We have been fortunate in our family to be among those who have had no break in our subscription to the three new magazines both at home and the office, where we have for many years taken the magazines for our waiting room. We appreciate the tremendous amount of work that has gone into the new formats. If I could have had my “rathers,” though, I wish we had just one magazine with sections for the adults, youth, and children, with the sections for youth and children detachable for other members of the family.
I have read several of your readers’ letters where the magazines are read avidly from cover to cover, but I wonder what the real picture is throughout the Church. I am sure many articles are read, but I wonder if in countless homes the magazines accumulate month after month unread except for perhaps the editors’ page.
As smart as you fellows are, though, I am sure you thought this idea through, before the new change was made. I personally would be highly satisfied with one magazine with fewer articles so that I would read them, especially if the articles contain ideas that I can use in my daily life, which of course they do. But as I said, you already know the answers to the publications and have done the right thing for the majority of the members.
In the April Ensign, Gilbert Scharffs has presented us with a very interesting article, “The Branch That Wouldn’t Die.” The article describes the Selbongen, or Zelwagi, as it is presently called in Polish, branch of the Church. There is one error in the article. In the large picture of the branch members on pages 30–31, Brother Koenitz, the branch president, is not the man at the extreme right. He is the man in the right center of the picture at the rear, who is looking directly at the camera.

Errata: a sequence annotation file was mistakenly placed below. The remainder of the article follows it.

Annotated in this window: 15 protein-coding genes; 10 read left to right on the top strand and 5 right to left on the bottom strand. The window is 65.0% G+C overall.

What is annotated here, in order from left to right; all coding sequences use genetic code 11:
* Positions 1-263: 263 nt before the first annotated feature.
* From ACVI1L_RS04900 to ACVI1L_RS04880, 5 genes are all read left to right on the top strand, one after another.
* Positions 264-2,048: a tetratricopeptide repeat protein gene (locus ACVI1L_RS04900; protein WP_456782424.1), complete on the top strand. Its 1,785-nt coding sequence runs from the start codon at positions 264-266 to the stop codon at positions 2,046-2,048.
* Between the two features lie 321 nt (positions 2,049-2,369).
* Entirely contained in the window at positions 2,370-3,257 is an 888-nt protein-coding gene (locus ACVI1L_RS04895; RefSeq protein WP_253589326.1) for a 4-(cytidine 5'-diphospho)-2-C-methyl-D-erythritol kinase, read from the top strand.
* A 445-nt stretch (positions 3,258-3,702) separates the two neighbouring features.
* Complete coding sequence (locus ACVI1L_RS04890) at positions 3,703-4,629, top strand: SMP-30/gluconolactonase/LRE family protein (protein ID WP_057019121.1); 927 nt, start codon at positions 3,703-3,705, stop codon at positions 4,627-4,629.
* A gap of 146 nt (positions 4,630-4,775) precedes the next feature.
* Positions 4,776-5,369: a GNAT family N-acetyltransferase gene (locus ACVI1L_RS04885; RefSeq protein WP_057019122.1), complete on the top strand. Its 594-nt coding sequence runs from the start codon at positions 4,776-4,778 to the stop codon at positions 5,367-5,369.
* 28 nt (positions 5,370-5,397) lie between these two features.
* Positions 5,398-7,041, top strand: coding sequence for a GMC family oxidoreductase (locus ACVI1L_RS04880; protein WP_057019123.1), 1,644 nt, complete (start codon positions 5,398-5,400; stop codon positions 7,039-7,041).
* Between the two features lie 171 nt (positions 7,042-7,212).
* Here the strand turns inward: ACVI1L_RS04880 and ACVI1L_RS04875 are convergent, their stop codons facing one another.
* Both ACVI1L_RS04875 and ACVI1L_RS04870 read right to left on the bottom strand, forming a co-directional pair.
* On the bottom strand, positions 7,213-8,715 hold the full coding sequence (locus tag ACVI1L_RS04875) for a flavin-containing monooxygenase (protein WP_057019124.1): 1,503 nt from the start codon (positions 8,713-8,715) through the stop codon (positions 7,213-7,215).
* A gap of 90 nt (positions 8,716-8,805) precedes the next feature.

Kent E. Robson
Twenty-eight years ago this month I left my wife of seven days and headed for Guadalcanal with a Marine dive bomber squadron. For most of the next nineteen months the Improvement Era was my only contact with the Church. I read every issue from cover to cover. Seven children and twenty-eight years later we have a Marine son in Okinawa and we are pleased that he can receive the new Ensign. We believe the quality and scope of the Ensign’s contents to be most enjoyable and enlightening. What a wonderful place the world would be if every publication on the magazine stands were of this caliber.
Richard T. Harris
I am stationed in Vietnam with the U.S. Army. I am in the infantry, so I spend practically all of my Sundays in the field. About the only contact I have with the Church is through the Book of Mormon and the Ensign, which my wife sends me every month. In the March Ensign I really enjoyed reading “In Grateful Remembrance” by Elder Gordon B. Hinckley. I feel that it helped me to better realize the reason I am here. The Ensign also gives me the spiritual uplift I so often need. I am very grateful that the Church has such a wonderful magazine.
PFC Robert Wellman
The articles in the April issue of the Ensign were most enlightening and interesting. I was especially glad to read the counsel given by M. Dallas Burnett in his article “Persuasion, Manipulation, and the Mass Media.” Our time is so often taken up with earning a living and in school work that we do not spend enough time in discussion of public affairs. We depend too much on opinions expressed by professional politicians and those of other professions, letting them do the thinking for us, and forgetting that often they are biased, prejudiced, dogmatic, and have an “axe to grind.”
Keep us skeptical of advertising, editorials, news stories, commentaries, and government officials by printing more such articles that encourage individual thinking.
John H. Young
Salt Lake City, Utah